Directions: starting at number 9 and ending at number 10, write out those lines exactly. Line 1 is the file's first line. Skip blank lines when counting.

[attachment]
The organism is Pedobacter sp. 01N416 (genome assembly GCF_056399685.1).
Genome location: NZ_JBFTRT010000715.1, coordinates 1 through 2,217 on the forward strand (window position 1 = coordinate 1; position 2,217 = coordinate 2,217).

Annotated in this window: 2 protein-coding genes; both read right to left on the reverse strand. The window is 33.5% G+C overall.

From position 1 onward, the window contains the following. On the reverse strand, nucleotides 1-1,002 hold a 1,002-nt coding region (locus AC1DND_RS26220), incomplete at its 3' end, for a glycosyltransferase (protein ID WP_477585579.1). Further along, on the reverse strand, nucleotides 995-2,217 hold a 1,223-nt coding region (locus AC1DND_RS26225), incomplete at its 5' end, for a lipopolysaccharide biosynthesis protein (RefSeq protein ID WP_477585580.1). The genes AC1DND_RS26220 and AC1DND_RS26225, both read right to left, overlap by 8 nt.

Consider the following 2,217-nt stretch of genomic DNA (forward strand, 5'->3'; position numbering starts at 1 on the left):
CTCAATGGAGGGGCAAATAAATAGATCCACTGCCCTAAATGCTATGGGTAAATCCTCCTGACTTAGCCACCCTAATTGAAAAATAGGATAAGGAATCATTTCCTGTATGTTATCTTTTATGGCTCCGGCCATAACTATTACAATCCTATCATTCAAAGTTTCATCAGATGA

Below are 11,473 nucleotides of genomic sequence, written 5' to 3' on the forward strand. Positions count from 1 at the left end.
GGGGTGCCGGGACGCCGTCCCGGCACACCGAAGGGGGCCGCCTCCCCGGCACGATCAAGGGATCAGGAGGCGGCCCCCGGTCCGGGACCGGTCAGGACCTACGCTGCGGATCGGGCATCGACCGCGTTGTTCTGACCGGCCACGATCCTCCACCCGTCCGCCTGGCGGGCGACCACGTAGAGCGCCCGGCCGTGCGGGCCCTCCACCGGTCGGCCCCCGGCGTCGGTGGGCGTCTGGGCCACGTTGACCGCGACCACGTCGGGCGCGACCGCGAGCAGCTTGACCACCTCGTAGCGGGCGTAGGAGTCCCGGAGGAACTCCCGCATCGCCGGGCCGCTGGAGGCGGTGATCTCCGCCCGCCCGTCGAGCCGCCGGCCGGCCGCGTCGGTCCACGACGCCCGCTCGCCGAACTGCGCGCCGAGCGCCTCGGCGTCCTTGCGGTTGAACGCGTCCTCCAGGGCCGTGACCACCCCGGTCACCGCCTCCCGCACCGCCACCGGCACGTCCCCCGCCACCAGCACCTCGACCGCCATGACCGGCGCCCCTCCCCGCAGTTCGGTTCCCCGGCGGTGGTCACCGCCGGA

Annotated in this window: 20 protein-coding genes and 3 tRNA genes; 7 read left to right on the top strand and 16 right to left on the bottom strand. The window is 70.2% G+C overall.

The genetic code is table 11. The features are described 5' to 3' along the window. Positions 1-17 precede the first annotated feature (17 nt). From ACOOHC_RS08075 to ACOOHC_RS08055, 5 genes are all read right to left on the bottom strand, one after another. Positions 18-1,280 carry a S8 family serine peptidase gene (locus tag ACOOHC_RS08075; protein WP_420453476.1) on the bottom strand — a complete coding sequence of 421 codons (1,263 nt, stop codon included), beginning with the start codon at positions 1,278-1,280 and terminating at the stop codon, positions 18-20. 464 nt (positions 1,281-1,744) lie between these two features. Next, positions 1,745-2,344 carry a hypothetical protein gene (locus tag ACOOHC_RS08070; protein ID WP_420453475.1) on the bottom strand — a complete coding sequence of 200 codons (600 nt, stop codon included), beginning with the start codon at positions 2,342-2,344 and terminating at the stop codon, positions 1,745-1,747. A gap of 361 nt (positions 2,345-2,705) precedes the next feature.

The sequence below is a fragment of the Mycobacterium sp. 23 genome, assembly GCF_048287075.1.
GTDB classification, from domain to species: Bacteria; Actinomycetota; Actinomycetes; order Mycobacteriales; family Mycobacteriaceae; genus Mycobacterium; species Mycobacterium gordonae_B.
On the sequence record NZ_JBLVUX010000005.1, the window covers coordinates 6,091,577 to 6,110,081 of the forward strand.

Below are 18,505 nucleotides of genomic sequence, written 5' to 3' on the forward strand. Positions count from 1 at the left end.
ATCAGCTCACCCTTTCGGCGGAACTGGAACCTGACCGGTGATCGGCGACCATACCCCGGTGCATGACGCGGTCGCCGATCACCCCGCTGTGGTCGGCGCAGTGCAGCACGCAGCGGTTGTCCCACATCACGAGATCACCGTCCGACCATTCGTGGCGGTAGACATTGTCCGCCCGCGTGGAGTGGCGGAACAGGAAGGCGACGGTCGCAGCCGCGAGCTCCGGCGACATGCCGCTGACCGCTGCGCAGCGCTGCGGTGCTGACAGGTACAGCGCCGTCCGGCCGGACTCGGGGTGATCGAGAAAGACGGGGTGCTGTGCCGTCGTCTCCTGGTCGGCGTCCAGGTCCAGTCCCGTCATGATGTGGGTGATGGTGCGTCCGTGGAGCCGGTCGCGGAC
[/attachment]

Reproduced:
Annotated in this window: 20 protein-coding genes and 3 tRNA genes; 7 read left to right on the top strand and 16 right to left on the bottom strand. The window is 70.2% G+C overall.

The genetic code is table 11. The features are described 5' to 3' along the window. Positions 1-17 precede the first annotated feature (17 nt). From ACOOHC_RS08075 to ACOOHC_RS08055, 5 genes are all read right to left on the bottom strand, one after another. Positions 18-1,280 carry a S8 family serine peptidase gene (locus tag ACOOHC_RS08075; protein WP_420453476.1) on the bottom strand — a complete coding sequence of 421 codons (1,263 nt, stop codon included), beginning with the start codon at positions 1,278-1,280 and terminating at the stop codon, positions 18-20. 464 nt (positions 1,281-1,744) lie between these two features. Next, positions 1,745-2,344 carry a hypothetical protein gene (locus tag ACOOHC_RS08070; protein ID WP_420453475.1) on the bottom strand — a complete coding sequence of 200 codons (600 nt, stop codon included), beginning with the start codon at positions 2,342-2,344 and terminating at the stop codon, positions 1,745-1,747. A gap of 361 nt (positions 2,345-2,705) precedes the next feature.